140mm coolers are fine in any case. The X40 is one of my most recommended coolers as it performs roughly on par with it's 240mm rivals.
If you've got the extra cash and want to get some high OCs, go nuts. As for a custom loops, again if you've got the extra cash... Just make sure you know what you're doing.
It's a full tower build. Putting a 120mm AIO is wasting your money. Much better off initially getting a better GPU and a respectable air cooler that can manage some decent OCs and getting a better cooler later.
If it was a SFF build (or even a cramped mid-tower), I might tend to agree with you, but not in a tower with this much room.
No, just a standard 290. The 290X generally runs around the $500 mark.
In a mid or full tower build, 120mm liquid coolers are pretty much pointless. They're significantly more expensive than decent air coolers, yet they don't out perform them by any significant margin. If you ditch the H80 and got a CM Hyper 212 you'd save almost enough cash to get yourself an R9 290 (depending on the mfgr).
I'm a little wary of that PSU. Rosewill has a bit of an inconsistent track record, and I was unable to find a single review on the product. I'd suggest an EVGA 650 NEX SuperNova. It's a bit more than that Rosewill, but it's 80+ Gold and fully modular.
Remember that the PSU is the last part on your rig that you want to save money on. It's the only part that's capable of frying your entire rig in the event of catastrophic failure (barring a water cooling foul up).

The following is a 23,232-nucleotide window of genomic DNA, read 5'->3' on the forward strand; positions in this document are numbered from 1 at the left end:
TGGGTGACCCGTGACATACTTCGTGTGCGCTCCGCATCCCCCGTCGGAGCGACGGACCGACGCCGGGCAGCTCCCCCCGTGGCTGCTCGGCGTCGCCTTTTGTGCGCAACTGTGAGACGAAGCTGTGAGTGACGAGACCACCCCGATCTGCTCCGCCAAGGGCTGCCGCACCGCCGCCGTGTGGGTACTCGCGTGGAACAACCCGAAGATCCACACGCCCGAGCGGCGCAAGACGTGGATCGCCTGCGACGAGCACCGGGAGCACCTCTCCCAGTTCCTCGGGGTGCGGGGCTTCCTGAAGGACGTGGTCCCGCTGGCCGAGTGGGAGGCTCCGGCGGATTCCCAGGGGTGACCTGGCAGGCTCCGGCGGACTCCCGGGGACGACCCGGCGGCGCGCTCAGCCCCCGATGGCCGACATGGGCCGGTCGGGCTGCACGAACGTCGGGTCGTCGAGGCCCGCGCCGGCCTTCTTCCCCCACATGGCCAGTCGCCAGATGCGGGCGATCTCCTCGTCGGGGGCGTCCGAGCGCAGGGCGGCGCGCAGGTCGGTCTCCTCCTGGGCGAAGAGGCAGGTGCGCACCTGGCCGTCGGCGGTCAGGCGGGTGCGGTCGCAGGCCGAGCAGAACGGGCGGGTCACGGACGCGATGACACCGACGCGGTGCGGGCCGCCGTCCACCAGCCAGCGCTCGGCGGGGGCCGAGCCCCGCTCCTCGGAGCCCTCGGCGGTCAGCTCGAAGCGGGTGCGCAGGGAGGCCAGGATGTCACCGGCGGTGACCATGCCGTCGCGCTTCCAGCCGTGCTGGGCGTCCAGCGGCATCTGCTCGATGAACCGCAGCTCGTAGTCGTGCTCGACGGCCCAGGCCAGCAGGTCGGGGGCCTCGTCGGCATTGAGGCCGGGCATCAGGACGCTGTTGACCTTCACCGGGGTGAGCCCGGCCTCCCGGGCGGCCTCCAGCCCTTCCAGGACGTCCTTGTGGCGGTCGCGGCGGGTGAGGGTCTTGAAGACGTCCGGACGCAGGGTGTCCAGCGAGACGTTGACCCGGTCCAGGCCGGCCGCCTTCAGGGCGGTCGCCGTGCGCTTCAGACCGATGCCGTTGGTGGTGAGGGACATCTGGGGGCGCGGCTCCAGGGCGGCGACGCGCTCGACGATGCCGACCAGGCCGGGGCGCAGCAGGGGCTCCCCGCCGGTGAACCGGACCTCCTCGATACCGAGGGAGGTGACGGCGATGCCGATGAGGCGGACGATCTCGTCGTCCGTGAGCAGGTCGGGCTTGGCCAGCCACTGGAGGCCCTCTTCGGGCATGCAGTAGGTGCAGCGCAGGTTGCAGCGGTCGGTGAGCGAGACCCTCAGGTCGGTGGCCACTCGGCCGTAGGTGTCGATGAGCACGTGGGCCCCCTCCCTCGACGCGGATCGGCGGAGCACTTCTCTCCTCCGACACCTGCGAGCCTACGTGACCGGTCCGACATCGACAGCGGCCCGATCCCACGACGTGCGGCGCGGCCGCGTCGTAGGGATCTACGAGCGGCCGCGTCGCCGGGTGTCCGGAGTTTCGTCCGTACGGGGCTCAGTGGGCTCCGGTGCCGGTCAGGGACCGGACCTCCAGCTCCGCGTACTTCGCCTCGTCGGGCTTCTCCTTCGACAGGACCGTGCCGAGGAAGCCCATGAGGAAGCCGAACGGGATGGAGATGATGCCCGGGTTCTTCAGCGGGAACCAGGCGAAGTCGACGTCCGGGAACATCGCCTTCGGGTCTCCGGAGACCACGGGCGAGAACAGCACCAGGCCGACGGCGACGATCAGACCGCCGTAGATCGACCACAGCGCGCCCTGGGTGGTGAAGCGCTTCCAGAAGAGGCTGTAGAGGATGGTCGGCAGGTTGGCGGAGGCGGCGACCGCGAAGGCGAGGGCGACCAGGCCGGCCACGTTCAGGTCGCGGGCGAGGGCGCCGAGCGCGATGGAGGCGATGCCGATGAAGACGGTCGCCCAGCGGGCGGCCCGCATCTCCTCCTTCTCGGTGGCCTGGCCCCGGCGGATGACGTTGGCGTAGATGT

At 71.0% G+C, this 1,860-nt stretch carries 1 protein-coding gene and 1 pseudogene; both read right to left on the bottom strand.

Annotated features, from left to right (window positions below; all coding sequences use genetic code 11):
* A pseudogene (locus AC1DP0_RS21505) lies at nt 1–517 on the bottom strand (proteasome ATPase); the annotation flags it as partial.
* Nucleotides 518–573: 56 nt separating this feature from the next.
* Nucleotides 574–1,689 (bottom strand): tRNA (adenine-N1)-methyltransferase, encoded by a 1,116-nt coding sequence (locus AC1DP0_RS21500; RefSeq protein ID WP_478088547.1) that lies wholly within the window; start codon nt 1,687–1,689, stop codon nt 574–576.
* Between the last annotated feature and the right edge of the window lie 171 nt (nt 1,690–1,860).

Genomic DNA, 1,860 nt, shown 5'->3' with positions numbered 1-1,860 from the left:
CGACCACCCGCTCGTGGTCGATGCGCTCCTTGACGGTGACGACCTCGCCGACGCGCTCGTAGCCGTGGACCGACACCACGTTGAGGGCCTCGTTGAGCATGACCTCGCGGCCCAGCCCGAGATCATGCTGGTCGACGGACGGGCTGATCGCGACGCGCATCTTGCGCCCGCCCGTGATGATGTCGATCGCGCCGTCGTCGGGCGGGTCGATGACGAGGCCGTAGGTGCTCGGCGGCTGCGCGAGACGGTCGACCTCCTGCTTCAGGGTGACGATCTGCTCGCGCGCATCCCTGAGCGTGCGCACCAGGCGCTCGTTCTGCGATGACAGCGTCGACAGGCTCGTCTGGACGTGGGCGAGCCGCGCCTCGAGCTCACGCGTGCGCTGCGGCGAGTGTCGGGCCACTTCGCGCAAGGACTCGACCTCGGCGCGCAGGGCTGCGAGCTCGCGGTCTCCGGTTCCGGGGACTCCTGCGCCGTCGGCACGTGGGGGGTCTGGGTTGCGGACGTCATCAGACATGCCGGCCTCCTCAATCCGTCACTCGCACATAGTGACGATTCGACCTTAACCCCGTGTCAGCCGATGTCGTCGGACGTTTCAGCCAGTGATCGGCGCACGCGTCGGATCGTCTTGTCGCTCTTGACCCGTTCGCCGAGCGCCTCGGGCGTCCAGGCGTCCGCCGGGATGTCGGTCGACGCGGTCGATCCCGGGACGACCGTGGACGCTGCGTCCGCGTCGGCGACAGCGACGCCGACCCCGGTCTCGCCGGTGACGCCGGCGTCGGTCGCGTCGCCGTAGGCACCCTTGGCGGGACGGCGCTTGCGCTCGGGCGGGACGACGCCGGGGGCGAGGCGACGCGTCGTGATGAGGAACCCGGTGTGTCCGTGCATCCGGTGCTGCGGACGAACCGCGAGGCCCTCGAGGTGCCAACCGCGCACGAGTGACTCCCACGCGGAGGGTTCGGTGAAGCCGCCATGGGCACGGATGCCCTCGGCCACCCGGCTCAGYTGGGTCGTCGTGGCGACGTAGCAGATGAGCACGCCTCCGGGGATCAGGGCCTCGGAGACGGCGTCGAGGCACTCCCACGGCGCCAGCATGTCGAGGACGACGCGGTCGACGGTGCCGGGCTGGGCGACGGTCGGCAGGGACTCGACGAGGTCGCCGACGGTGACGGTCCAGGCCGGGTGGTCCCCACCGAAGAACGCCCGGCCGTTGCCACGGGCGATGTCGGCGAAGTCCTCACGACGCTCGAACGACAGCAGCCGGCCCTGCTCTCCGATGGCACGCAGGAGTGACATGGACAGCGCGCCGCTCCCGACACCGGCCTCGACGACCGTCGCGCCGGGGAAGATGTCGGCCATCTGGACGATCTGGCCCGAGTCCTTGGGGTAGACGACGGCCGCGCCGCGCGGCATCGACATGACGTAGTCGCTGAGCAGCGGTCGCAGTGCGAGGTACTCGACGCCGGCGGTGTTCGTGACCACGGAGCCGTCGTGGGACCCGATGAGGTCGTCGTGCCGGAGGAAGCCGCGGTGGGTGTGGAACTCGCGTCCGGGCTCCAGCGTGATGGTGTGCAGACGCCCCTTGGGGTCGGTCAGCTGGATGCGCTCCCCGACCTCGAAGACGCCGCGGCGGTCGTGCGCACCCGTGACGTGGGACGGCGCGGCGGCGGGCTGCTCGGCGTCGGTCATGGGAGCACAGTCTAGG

Why a Titan for gaming? You could've gotten two 780Tis c/w water blocks for $100-200 more and had a much more powerful machine.
That was my initial thought, but the ASUS DRW-24F1ST I got worked fine. Oh well, life's little mysteries.
I was actually a little pissed that I had to buy an optical drive with mine, as I had planned on just borrowing one from an old laptop to install my OS and then putting it back. However, I ran into a somewhat bizarre problem where, although it works fine in my laptop, the BIOS on my new rig wouldn't recognize it for some reason. Ended up spending $15 on a drive that got used for a total of an hour before it got removed again...
For the record, both the laptop and mobo are both ASUS, further adding to my confusion...
Pretty good, with one exception; that CPU cooler. 120mm AIO coolers aren't optimal for mid and full tower builds when you have other options. They just don't out perform their much cheaper air cooler rivals enough to justify their much greater price. I would suggest either getting a decent air cooler or a liquid cooler with a bigger fan and rad. Out of those I would recommend either an Corsair H100/H100i, a Cooler Master Seidon 240M, or an NZXT Kraken X40. The first two are 240mm rads and the X40 is a 140mm rad (which performs roughly on par with the 240mm jobs).
What is the intended use for this rig? I'm assuming gaming with that parts list.
Good overall parts selection. Although I agree with phantomtaco on switching the case out for a FD Define R4, I would probably keep the rest of your original parts list. The parts you've chosen may be more expensive, but they are better parts. This is especially true for that R9 290. Those cards need all the cooling that you can muster as they tend to run roughly twice as hot as the sun...
I'll also say something I say to most people that are building a gaming rig with no plans to overclock; trust me, spend the extra dough and get the unlocked CPU/mobo combo (the MSI Z97 G45 Gaming is of a comparable price). You may not have plans for OCing at the moment, but as you said yourself, you plan on this thing having a long lifespan. Who's to say that a few years down the road you won't want a bit of extra kick out of your rig? Don't potentially hamstring your future self.